I'm going to cop a blast for this, but I struggle to find much sympathy for the Bali Nine ringleaders.
First up, I'm opposed to the death penalty, but there are convincing arguments in extreme cases - for terrorists and child abusers, both who inflict horrible, unforgivable crimes against innocents.
Do drug dealers fit into this category? It's borderline for me.
Drugs are a scourge on our society. But both parties make the choice to buy and sell drugs. Please don't tell me that drug abusers don't have a choice. Unless they have a gun placed at their head when they first use a drug, they had a choice.
Drug abuse is not a victimless crime. The victims are the families. Those victims are a direct result of the decisions of the thrill-seeking junkie - and the profiteering dealer.
Myuran Sukumaran and Andrew Chan knew exactly what they were doing - trading in pain, misery and death for profit.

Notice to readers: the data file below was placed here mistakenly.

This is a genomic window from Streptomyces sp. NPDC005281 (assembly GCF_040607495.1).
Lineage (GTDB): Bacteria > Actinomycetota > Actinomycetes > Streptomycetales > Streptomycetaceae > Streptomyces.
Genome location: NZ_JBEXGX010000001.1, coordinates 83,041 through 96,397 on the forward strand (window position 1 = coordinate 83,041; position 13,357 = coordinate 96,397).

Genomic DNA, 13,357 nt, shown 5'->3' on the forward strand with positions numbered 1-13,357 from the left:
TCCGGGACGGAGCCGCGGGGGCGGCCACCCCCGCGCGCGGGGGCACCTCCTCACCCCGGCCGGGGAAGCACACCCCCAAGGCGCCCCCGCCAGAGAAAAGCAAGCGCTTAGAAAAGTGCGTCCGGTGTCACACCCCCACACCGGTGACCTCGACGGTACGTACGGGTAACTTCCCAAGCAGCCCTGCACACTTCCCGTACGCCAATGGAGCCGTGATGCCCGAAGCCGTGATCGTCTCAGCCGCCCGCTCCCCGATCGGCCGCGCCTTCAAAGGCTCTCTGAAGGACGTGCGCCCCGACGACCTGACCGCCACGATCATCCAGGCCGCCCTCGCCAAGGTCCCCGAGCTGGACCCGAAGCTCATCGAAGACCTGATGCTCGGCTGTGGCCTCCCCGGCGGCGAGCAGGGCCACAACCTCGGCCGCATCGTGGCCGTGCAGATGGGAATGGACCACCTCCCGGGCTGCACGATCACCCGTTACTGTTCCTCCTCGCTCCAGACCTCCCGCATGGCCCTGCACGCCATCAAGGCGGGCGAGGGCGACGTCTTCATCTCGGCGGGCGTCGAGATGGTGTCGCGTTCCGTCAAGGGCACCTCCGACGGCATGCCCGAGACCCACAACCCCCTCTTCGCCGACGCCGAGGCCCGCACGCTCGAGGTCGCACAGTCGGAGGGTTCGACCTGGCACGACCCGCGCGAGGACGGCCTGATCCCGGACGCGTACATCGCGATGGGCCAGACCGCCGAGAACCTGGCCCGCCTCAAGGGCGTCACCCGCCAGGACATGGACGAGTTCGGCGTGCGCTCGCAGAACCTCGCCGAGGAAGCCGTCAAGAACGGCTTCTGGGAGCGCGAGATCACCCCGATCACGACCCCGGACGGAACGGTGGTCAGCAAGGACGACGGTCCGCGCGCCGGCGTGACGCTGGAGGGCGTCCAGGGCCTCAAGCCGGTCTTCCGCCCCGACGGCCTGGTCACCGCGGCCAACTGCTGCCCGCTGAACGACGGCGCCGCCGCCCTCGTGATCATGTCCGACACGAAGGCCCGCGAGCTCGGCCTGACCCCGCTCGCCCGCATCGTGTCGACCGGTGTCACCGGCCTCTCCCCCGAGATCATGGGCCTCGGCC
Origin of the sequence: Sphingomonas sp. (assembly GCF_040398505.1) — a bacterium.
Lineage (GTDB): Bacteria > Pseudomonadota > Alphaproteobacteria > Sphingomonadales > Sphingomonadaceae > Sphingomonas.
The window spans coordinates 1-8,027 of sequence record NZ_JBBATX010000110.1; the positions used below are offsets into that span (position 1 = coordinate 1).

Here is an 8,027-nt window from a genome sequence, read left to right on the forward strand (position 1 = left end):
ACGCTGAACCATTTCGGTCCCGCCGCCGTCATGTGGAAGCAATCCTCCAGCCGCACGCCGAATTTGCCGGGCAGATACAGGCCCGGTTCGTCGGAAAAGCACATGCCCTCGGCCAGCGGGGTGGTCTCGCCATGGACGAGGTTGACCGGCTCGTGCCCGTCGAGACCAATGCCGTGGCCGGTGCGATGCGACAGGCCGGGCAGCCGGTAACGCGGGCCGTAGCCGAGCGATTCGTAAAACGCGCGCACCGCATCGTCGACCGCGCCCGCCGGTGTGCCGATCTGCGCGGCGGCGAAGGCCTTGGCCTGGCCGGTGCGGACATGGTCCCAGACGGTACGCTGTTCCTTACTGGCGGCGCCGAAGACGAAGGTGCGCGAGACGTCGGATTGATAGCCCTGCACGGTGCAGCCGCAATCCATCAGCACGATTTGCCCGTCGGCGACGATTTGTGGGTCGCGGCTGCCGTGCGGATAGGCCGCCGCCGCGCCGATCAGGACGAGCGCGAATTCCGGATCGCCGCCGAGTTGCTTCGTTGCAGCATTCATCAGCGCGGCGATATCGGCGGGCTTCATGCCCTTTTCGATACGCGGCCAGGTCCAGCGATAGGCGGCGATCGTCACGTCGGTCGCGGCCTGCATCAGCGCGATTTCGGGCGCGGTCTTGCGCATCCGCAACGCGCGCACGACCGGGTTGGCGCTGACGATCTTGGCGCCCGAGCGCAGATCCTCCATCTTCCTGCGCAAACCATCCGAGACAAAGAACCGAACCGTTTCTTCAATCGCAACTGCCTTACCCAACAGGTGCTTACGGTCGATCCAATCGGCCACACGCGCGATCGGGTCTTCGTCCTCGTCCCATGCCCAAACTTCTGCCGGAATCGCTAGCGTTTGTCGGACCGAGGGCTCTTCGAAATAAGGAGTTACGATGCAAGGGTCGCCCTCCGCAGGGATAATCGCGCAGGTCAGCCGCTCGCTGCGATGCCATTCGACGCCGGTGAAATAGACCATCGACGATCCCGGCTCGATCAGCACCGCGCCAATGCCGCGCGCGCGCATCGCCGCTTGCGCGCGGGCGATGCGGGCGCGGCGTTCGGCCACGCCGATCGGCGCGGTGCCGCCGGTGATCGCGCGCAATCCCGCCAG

They knew the cost, they knew the penalty if caught. The signs are everywhere when you enter Bali.
Sukumaran and Chan weren't naive novices, they were hardened career drug traffickers, seeking rich reward for high risk. They threw the dice, over and over, until one day the odds went against them.
They made choices, knowing the consequences.
The argument that they've rehabilitated in gaol, is a worthy one that should have some bearing on their fate, but who wouldn't change, while locked up, with the grim reaper knocking at the door?
Chances are if they hadn't been caught they would have continued to ply their nasty trade in misery and death.
Indonesia carries the death penalty for drug trafficking. That was known to the Bali Nine. It may not be our penalty in Australia, but they were in Bali when caught (yes, I know the AFP role).
So the outcome isn't surprising, their fate sealed.
A fate of their own making. The Pickering Post, Paul Zanetti